A member of the United Methodist Church before entering Princeton, Gillette said her life changed in seminary.

"I met a Presbyterian and fell in love," she said. "We thought it would be good to work in the same denomination."

She and her husband, the Rev. Bruce Gillette, married in 1984 and in 2004 became co-pastors at Limestone Presbyterian Church near Wilmington. They have three children, John, 21, a senior at Juniata College; Catherine, 18, freshman at Wooster College; and Sarah, 16, a junior at The Charter School in Wilmington.

Points of view

In addition to "Songs of Grace," Gillette published a collection of 45 hymns, "Gifts of Love: New Hymns for Today's Worship," (Westminster John Knox) in 2000.

She got her start writing hymn texts at a Bible conference at Wilson College in Chambersburg, Pa.

"Someone talked about setting the Ten Commandments to music. I thought that would be an interesting thing to do," she said. "I wrote a version of that."

Gillette said Bruce has been the networker. He knows a lot of people in publishing. She focuses on writing, sometimes staying up late into the night when working with a text.

Gillette said she approaches hymn writing from two points of view -- vertically (worshipper relating to God) and horizontally (worshipper relating to others in the world).

"Praise music often is God-and-me -- it's vertical. I believe in vertical and horizontal (approaches)," she said. "God calls us not only to praise him, but to look around at the world (where) you see hunger, injustice, poverty. That's where the subtitle of the new hymn collection came from."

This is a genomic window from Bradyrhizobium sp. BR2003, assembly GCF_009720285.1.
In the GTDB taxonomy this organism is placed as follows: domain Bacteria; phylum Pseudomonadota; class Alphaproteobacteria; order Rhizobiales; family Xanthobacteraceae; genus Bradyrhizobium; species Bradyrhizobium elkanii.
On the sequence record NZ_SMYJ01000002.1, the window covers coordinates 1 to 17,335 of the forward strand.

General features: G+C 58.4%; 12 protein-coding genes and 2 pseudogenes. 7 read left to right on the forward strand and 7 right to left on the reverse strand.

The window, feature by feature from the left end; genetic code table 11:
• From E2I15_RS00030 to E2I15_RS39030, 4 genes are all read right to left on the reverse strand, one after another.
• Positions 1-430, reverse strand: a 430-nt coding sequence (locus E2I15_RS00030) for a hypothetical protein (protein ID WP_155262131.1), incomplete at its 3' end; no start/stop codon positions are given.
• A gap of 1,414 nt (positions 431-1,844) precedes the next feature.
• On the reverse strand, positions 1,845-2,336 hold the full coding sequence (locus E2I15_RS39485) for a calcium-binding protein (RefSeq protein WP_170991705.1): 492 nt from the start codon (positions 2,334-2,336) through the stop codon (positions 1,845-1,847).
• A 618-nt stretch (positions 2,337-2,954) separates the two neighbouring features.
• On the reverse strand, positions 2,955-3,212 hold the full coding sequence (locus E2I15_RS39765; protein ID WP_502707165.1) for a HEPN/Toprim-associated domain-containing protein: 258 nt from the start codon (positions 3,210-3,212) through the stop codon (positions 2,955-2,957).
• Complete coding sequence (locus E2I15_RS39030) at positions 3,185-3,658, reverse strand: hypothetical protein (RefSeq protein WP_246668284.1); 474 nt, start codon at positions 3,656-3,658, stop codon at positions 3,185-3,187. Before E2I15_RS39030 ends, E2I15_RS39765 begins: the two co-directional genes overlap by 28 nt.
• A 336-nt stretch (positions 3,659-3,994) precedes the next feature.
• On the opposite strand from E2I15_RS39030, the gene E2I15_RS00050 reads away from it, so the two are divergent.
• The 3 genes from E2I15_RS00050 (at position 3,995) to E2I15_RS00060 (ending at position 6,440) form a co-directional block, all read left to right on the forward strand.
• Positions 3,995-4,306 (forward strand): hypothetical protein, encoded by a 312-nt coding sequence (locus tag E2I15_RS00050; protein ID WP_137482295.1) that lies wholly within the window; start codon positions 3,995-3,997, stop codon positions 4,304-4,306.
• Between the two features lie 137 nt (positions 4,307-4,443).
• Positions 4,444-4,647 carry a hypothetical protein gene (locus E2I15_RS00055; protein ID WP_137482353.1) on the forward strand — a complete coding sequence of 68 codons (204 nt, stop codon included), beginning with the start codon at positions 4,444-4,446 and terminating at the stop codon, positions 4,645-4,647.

She writes words to traditional hymn tunes. The tunes are not copyrighted, so they're easy to use. Plus, she said, worshippers are sometimes reluctant to sing unfamiliar songs. But they will try a new song if they know the tune.

"I love the old hymns. I grew up with the traditional songs of the church," she said. "But I guess it comes back to helping each generation claiming the faith as their own."

New hymn for Advent

The Presbyterian Outlook magazine released this hymn for use in worship today, the first Sunday of the pre-Christmas season of Advent. The Rev. Carolyn Winfrey Gillette wrote the hymn text to the tune of "It Came Upon a Midnight Clear." Here are just the first two verses of the hymn.

"God, You Alone Know What You've Planned"

Sung to the tune of "It Came Upon the Midnight Clear"

God, you alone know what you've planned
For earth and sky and sea.
Creation waits your loving hand
To bring in what will be.
When things we trust in shift and shake
And sorrows multiply,
We hear you calling, "Keep awake!
Redemption is close by!"

O Christ, you taught us, "Watch the trees
As seasons change each year,
For when they bud and grow new leaves
You know that summer's near."
May we look round this changing earth
And see with faith-filled eyes
Your signs of newness, life and birth
That witness to the wise.

-- Used by permission of Carolyn Winfrey Gillette